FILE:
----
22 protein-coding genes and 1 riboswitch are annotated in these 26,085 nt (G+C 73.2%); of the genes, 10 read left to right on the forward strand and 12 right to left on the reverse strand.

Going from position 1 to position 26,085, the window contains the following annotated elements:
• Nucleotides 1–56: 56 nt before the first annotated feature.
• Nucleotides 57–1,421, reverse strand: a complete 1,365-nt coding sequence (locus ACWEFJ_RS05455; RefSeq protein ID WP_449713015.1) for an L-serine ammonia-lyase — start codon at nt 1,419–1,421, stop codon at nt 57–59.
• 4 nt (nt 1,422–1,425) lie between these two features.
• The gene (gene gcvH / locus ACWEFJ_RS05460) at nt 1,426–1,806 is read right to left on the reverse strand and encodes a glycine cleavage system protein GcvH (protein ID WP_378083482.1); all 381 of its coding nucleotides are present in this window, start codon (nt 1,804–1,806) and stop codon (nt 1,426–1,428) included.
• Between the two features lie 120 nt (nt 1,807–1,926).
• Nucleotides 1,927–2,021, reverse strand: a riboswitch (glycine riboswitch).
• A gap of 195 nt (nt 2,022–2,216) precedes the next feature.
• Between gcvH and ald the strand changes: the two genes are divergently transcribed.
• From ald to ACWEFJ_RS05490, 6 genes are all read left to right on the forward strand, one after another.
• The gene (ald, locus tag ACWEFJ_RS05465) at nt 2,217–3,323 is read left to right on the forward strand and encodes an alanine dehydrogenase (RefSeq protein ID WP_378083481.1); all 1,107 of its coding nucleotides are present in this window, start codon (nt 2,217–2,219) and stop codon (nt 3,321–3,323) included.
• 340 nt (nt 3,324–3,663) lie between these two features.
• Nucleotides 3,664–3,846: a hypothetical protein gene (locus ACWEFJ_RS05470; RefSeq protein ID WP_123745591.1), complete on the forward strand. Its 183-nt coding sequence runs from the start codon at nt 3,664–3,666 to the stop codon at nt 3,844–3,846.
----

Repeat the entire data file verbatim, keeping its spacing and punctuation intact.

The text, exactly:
22 protein-coding genes and 1 riboswitch are annotated in these 26,085 nt (G+C 73.2%); of the genes, 10 read left to right on the forward strand and 12 right to left on the reverse strand.

Going from position 1 to position 26,085, the window contains the following annotated elements:
• Nucleotides 1–56: 56 nt before the first annotated feature.
• Nucleotides 57–1,421, reverse strand: a complete 1,365-nt coding sequence (locus ACWEFJ_RS05455; RefSeq protein ID WP_449713015.1) for an L-serine ammonia-lyase — start codon at nt 1,419–1,421, stop codon at nt 57–59.
• 4 nt (nt 1,422–1,425) lie between these two features.
• The gene (gene gcvH / locus ACWEFJ_RS05460) at nt 1,426–1,806 is read right to left on the reverse strand and encodes a glycine cleavage system protein GcvH (protein ID WP_378083482.1); all 381 of its coding nucleotides are present in this window, start codon (nt 1,804–1,806) and stop codon (nt 1,426–1,428) included.
• Between the two features lie 120 nt (nt 1,807–1,926).
• Nucleotides 1,927–2,021, reverse strand: a riboswitch (glycine riboswitch).
• A gap of 195 nt (nt 2,022–2,216) precedes the next feature.
• Between gcvH and ald the strand changes: the two genes are divergently transcribed.
• From ald to ACWEFJ_RS05490, 6 genes are all read left to right on the forward strand, one after another.
• The gene (ald, locus tag ACWEFJ_RS05465) at nt 2,217–3,323 is read left to right on the forward strand and encodes an alanine dehydrogenase (RefSeq protein ID WP_378083481.1); all 1,107 of its coding nucleotides are present in this window, start codon (nt 2,217–2,219) and stop codon (nt 3,321–3,323) included.
• 340 nt (nt 3,324–3,663) lie between these two features.
• Nucleotides 3,664–3,846: a hypothetical protein gene (locus ACWEFJ_RS05470; RefSeq protein ID WP_123745591.1), complete on the forward strand. Its 183-nt coding sequence runs from the start codon at nt 3,664–3,666 to the stop codon at nt 3,844–3,846.